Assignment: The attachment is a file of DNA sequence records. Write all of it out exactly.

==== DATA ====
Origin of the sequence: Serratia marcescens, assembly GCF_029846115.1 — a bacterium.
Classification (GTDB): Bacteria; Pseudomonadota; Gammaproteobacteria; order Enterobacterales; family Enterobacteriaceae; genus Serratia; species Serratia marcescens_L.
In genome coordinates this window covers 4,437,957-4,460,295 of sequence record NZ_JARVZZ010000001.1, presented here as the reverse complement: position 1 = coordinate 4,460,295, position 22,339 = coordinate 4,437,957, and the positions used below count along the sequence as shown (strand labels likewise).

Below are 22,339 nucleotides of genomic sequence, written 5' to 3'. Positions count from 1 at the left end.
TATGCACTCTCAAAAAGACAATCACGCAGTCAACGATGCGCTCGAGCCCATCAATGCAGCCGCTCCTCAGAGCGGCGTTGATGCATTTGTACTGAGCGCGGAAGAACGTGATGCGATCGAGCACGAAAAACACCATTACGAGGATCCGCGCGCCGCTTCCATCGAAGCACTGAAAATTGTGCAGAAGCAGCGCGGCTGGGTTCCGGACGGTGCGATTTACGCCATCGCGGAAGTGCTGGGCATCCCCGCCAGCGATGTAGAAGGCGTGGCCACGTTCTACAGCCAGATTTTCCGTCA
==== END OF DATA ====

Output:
Origin of the sequence: Serratia marcescens, assembly GCF_029846115.1 — a bacterium.
Classification (GTDB): Bacteria; Pseudomonadota; Gammaproteobacteria; order Enterobacterales; family Enterobacteriaceae; genus Serratia; species Serratia marcescens_L.
In genome coordinates this window covers 4,437,957-4,460,295 of sequence record NZ_JARVZZ010000001.1, presented here as the reverse complement: position 1 = coordinate 4,460,295, position 22,339 = coordinate 4,437,957, and the positions used below count along the sequence as shown (strand labels likewise).

Below are 22,339 nucleotides of genomic sequence, written 5' to 3'. Positions count from 1 at the left end.
TATGCACTCTCAAAAAGACAATCACGCAGTCAACGATGCGCTCGAGCCCATCAATGCAGCCGCTCCTCAGAGCGGCGTTGATGCATTTGTACTGAGCGCGGAAGAACGTGATGCGATCGAGCACGAAAAACACCATTACGAGGATCCGCGCGCCGCTTCCATCGAAGCACTGAAAATTGTGCAGAAGCAGCGCGGCTGGGTTCCGGACGGTGCGATTTACGCCATCGCGGAAGTGCTGGGCATCCCCGCCAGCGATGTAGAAGGCGTGGCCACGTTCTACAGCCAGATTTTCCGTCA